Parshat Chukat opens with a discussion of the interesting and detailed laws of the Parah Adumah, the Red Heifer. One of the many peculiar elements of this text, one that can  easily be overlooked, is the language of acquiring this unique animal – ViYikchu Eilecha, and they should take to you. Why is this language in particular being used?

Rashi says that it means that the Mitzvah of Parah Adumah would be called by Moshe’s name. (Parenthetically, a Parat Moshe Rabbeinu in Modern Hebrew means a ladybug – not sure of the connection there.) What does this mean? I’m reminded of preparations for sleep away camp, which many of us have gone through with our children recently or recall going through ourselves at some point. What is one of the essential steps in getting ready for the final send off? Putting names/labels on all of our things. What does this signify? Ownership.

The message to take from Parah Adumah, the Red Heifer, is a paradigm shift in how we approach Mitzvot in general. It’s not enough to do the Mitzvah. We have to own the Mitzvah. This is what I tell each of the Bnei Mitzvah who meet with me – ‘What is your Mitzvah? What is the Mitzvah that you want to make your own?’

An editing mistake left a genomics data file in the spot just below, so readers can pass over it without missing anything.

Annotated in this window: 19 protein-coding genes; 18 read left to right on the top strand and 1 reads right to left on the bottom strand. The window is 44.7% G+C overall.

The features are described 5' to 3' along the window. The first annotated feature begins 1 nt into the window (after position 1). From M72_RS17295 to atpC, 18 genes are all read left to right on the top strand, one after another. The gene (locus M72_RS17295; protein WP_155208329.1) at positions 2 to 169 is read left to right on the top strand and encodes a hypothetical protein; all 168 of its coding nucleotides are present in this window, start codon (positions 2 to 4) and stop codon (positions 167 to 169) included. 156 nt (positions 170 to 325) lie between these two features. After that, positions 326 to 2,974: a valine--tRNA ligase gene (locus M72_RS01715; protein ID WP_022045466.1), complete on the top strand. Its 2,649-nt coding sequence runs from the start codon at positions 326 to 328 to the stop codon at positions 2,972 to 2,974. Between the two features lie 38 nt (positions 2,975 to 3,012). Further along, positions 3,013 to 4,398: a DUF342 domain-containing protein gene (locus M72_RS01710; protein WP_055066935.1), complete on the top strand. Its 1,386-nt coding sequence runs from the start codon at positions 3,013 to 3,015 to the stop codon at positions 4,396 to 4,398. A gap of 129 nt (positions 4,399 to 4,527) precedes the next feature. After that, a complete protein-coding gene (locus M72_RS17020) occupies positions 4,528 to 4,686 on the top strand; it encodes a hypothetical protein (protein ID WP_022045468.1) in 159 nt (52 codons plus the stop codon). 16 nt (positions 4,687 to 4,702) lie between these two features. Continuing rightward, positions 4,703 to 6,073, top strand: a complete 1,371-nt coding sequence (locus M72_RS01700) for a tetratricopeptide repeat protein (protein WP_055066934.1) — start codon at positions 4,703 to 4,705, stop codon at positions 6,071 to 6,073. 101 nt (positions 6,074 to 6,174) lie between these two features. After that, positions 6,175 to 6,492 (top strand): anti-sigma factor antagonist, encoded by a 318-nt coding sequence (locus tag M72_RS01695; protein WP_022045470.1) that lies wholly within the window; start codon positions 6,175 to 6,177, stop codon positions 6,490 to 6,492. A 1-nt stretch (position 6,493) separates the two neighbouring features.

At a luncheon tendered in his honor prior to his making Aliyah, Rav Aharon Lichtenstein ZT”L compared the world to a stadium in which world/Jewish history is playing out. In a stadium there is a playing field and there are grandstands. Those who are in the grandstands are spectators; those who are on the playing field are the participants. The playing field is Eretz Yisrael and the grandstands are Chutz LaAretz. Rav Aharon said he wanted to be a participant, a player, not a spectator. In the grandstands there are bleachers that are far away and there are box seats that are close up, but the common denominator is that they are all just watching.

We need to take ownership, to be a participant, in our land. If we are not ready to be players in the game, then at least we can move closer to the field. I encourage you to take ownership in whatever way that you can – go visit, contact your members of Congress to ask for support, give a donation to an organization you connect to there – there are so many opportunities. Moreover, ask yourself, ‘Do I talk about Israel?’ We mention it many times in our prayers, but what about our day-to-day conversations? We dare not treat Israel as something taken for granted or merely a place from our past – it is our present and our future.

Rabbi Michael Davies is the rabbi in Cong. Dor Tikvah in Charelston, South Carolina. For more information about Rabbi Davies and his community, visit their website at: